The question

What are the key proposals set out in the BEIS consultation paper for the reform of UK consumer protection regulation?

The key takeaway

The proposals make it clear that the Government is prepared to strengthen the existing powers of the Competition and Markets Authority (CMA) and empowering consumers to enforce their own rights through alternative dispute resolution without resort to the courts. Such substantive changes are facilitated in part by the UK’s withdrawal from the European Union, prior to which the consumer law regime was harmonised between EU Member States.

The background

Reform of certain aspects of consumer law, focusing on protecting consumers online and improving enforcement, has been anticipated for several years. Following numerous papers, reports and consultations, on 20 July 2021 the Department of Business, Energy and Industrial Strategy (BEIS) published a consultation entitled “Reforming Competition and Consumer Policy” (the Consultation).

The development

The Consultation proposes a number of reforms regarding consumer law and policy, including: Substantive consumer law

  • Subscription contracts

– The Government proposes several reforms in this area. Notably companies will need to be obliged to make consumers aware in plain English of all necessary subscription information at: (i) an early stage in the subscription process; and (ii) immediately before placing their order.

– The subscription information will need to include: (i) the order or agreement is for a subscription and not a one-off purchase; (ii) information explaining the minimum contract term and price per billing period; and (iii) any auto-renew/auto-extend provisions and the minimum notice period for cancellation.

  • Fake reviews

– Whilst the consultation notes that there is a growing industry of using fake reviews to mislead consumers, it is noted that reviews by experts or online influencers will not be fake provided they reflect the genuine experience or opinion of the expert or influencer.

  • Preventing online exploitation of consumer behaviour (targeted advertising)

– Although there is evidence of harm from online exploitation of consumer behaviour, including from the Government’s Behavioural Insights Team, the consultation proposes that substantive research should be conducted which sets such practices into the wider context of markets, for example exploring the influence of major players and commerce platforms.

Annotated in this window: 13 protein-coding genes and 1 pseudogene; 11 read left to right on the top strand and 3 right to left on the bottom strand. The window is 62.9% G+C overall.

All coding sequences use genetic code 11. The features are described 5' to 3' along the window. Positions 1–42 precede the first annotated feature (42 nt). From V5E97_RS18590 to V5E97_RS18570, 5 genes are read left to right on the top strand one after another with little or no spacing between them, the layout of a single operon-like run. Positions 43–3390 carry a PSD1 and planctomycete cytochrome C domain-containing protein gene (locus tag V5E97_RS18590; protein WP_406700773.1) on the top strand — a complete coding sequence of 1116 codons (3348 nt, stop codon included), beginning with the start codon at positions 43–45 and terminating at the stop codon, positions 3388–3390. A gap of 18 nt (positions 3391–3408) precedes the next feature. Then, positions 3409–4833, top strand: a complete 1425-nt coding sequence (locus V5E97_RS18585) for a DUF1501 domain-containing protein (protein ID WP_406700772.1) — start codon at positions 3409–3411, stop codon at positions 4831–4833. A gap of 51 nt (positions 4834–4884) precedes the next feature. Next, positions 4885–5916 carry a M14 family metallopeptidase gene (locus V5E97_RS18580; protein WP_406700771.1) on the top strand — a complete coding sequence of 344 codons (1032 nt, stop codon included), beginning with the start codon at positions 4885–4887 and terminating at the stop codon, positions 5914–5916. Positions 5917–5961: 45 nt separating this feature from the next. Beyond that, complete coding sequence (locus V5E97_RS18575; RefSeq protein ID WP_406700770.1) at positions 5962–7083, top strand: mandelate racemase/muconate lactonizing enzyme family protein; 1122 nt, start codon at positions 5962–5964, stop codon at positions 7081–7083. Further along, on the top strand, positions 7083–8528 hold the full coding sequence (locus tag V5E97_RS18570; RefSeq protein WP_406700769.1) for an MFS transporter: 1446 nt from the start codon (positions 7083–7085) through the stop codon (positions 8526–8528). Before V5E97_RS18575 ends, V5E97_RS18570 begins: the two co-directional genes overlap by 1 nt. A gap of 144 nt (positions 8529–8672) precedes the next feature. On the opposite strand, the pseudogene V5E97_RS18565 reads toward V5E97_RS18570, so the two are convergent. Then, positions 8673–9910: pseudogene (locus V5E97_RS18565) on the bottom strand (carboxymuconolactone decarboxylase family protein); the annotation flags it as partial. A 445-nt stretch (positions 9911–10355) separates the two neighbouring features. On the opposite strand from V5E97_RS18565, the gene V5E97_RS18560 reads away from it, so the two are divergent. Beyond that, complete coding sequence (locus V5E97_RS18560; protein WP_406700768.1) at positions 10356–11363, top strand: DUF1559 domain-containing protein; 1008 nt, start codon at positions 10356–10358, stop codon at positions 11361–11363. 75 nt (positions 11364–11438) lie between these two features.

• Reducing red tape while maintaining consumer protection

– The consultation invites views on how it can simplify or clarify consumer law to reduce uncertainty and legal costs for businesses and consumers.

  • Strengthening pre-payment protections for consumers

– The consultation seeks views on amendments in order to protect consumers from the risks of using savings clubs and generally with regard to pre-payment for goods in general.

Enforcement powers

  • The consultation seeks to improve the current enforcement powers of the CMA and introduces a proposal for an administrative enforcement regime. The CMA would be able to impose fines on firms of up to 10% of global turnover.
  • Supporting consumer’s right to enforce their own rights through ADR.
  • Collective redress regimes, which would allow the CMA and other enforcement bodies to take action on behalf of consumers.
  • Looking at how National Trading Standards can assist Local Trading Standards to enforce consumer law.
  • What improvements can be made in terms of guidance to businesses, in order that they can better comply with consumer law.

Why is this important?

While reform to the consumer protection regime has been anticipated for a number of years, the growth in e-commerce has accelerated the need for reform in a number of respects. If put into action, the reforms would alleviate concerns surrounding the CMA’s perceived lack of “bite” as highlighted by the Penrose Report and comments of Lord Tyrie (former Chairman of the CMA).

Any practical tips?

Although the reforms are currently housed within a consultation, companies should carefully consider the ramifications of the enhanced enforcement powers of the CMA and begin to think about adapting policies and internal training in order to prepare for any change to consumer protection law.